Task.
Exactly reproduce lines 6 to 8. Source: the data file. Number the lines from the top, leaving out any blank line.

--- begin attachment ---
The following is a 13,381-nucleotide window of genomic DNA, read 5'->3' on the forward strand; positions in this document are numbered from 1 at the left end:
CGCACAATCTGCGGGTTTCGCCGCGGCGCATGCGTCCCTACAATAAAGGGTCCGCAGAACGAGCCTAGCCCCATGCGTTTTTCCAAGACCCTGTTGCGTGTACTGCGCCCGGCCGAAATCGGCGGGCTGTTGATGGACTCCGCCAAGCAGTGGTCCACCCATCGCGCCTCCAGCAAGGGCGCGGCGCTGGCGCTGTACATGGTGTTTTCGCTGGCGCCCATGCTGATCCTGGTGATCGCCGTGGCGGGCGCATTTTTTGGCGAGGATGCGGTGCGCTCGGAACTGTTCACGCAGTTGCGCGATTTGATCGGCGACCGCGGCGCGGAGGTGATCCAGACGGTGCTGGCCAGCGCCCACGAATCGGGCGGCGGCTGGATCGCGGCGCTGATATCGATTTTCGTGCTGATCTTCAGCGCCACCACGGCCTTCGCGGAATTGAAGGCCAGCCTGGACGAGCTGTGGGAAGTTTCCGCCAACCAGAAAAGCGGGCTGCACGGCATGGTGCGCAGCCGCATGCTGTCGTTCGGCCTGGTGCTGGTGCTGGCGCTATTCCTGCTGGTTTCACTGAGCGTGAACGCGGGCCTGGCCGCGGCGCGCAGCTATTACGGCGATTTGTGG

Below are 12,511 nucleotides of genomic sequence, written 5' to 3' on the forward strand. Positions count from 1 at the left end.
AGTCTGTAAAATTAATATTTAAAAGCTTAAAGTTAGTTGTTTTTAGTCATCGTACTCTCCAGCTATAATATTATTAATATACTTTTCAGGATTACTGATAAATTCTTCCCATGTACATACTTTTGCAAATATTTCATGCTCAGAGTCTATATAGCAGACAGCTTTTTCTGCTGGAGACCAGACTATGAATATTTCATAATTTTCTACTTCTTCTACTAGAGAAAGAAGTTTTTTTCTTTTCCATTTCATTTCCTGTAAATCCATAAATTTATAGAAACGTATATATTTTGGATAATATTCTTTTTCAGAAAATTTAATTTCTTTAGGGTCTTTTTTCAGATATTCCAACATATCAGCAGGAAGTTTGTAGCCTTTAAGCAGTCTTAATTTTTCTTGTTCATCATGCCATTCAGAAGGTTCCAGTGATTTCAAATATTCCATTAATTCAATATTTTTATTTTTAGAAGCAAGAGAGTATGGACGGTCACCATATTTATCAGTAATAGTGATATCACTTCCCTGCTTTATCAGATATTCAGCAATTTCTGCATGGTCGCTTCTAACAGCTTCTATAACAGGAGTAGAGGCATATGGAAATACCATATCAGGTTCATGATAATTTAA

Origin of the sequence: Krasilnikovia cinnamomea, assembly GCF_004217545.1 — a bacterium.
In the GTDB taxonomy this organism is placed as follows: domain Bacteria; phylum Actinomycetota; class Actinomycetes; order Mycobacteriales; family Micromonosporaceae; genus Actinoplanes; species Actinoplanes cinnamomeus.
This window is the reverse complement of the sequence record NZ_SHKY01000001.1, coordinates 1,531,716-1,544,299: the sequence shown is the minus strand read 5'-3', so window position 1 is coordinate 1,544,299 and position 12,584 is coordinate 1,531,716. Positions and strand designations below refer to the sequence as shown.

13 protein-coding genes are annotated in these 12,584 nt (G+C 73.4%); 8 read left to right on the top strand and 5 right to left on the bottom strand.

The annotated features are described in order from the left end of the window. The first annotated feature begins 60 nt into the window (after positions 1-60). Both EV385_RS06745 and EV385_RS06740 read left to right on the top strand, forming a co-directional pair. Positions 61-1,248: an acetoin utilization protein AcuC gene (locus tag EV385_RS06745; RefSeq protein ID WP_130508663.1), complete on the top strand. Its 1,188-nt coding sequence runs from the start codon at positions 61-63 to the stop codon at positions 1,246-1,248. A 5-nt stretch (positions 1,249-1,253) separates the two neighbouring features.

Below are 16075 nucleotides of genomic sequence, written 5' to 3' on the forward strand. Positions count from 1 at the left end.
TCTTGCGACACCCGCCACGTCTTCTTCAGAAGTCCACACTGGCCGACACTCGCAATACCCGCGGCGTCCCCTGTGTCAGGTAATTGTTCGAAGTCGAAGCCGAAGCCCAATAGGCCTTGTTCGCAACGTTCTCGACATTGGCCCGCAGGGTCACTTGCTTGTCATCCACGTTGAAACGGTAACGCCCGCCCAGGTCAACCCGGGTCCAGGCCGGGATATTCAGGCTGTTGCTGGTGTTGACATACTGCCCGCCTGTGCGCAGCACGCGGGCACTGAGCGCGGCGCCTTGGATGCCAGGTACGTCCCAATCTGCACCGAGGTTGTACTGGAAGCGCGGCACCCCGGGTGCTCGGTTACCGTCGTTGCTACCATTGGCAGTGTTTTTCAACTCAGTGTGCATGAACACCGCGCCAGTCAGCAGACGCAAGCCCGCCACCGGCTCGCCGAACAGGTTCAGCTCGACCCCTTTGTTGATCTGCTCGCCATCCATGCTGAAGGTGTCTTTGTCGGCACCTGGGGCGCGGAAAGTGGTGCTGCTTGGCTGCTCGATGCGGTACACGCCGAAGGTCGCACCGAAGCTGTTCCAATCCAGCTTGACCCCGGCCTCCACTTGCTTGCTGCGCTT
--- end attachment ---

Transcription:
In the GTDB taxonomy this organism is placed as follows: domain Bacteria; phylum Actinomycetota; class Actinomycetes; order Mycobacteriales; family Micromonosporaceae; genus Actinoplanes; species Actinoplanes cinnamomeus.
This window is the reverse complement of the sequence record NZ_SHKY01000001.1, coordinates 1,531,716-1,544,299: the sequence shown is the minus strand read 5'-3', so window position 1 is coordinate 1,544,299 and position 12,584 is coordinate 1,531,716. Positions and strand designations below refer to the sequence as shown.

13 protein-coding genes are annotated in these 12,584 nt (G+C 73.4%); 8 read left to right on the top strand and 5 right to left on the bottom strand.